I've played under conductors who refuse to try anything new. One chap wouldn't even entertain anything he hadn't played with Mickelthwaite Porridge Factory Band back in 1953. (and what a band we had back then....) I'm all for including a couple of older works to stay in touch with our roots - but you can't put a credible programme together where nothing on it was written after Heartbreak Hotel was released, can you?

Variety is the spice of life, and bands should be musical omnivores.

2 - The conductor who chooses pieces based on what he/she likes, without considering the ability of the band and the players therein.

This is a more difficult one, because a conductor may well wish to choose the odd piece which moves a band out of their comfort zone in order to advance them, and that can only be a good thing. But there has to be a happy medium. Moving a band on a yard or two at a time is a good approach. However I have played under more than one conductor who insisted every piece had to be at the absolute limit of the bands ability - if not beyond it. Some will even persist with a work when the band clearly cannot get near playing it. Like the third section conductor who threw Carnaval Romain at his band, insisted at taking it at Tempo di teararse and then got jolly upset because they couldn't play it. Yeah mate - if they COULD play it, they wouldn't be a third section band!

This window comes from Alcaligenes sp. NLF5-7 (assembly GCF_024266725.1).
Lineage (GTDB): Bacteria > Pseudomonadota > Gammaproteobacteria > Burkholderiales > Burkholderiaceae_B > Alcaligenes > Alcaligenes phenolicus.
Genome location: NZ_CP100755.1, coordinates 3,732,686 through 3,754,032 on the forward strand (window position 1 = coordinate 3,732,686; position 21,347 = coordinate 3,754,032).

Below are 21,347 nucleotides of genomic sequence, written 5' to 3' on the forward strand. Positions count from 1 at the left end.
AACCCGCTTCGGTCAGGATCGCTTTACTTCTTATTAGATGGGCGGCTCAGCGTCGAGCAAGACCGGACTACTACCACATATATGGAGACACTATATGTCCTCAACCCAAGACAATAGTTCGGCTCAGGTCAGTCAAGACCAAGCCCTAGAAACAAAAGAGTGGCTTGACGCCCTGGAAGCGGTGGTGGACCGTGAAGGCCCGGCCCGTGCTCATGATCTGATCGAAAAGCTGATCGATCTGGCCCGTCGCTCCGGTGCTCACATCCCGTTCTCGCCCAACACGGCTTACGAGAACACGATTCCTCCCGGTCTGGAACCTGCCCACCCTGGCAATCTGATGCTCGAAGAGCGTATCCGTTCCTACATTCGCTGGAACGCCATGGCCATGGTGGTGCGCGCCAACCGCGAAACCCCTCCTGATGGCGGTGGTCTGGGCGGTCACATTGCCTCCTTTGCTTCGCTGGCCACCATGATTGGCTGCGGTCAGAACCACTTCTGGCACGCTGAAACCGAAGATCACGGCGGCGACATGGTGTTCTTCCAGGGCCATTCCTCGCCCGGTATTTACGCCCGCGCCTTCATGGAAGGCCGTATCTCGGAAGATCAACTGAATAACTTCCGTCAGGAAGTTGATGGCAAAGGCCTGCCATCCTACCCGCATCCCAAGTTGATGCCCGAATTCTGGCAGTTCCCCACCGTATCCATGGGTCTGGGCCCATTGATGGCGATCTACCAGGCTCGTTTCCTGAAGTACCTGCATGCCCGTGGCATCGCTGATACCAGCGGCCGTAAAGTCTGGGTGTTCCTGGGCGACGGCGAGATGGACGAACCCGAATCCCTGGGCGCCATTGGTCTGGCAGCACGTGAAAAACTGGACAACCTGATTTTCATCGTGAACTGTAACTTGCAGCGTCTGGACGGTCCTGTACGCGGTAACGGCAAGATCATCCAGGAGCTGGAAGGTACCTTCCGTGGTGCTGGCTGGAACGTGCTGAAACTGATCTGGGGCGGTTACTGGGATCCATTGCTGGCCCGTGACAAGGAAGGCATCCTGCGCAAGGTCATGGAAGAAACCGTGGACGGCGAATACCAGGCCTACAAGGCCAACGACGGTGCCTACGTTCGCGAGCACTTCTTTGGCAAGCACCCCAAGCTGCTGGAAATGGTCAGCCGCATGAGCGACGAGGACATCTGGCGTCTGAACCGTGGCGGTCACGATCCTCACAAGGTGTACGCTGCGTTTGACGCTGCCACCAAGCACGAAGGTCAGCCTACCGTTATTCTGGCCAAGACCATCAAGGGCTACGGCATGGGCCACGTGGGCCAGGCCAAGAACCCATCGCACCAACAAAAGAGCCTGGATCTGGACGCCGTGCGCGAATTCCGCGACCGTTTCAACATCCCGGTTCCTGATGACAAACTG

On the positive side, there are a number of conductors I've played under who:

Turn up to rehearsal with the score in their head - so they don't spend half of it with their head in the score.
Structure rehearsals in order to get teh maximum amount done.
Know or quickly pick up the strengths and weaknesses of the players around them and how to get the best out of them.
Give clear and definite instructions, and can articulate the same thing a number of ways in order to avoid confusion.
Keep rehearsals interesting so no-one is sat waiting to play for so long their instrument goes cold.
Work within the resouces they have - even if half the band is missing they still know what it's best to work on.
Exercise absolute authority and maintain order in the bandroom.
Inspire and lead players, help them believe in themselves and make them want to work hard.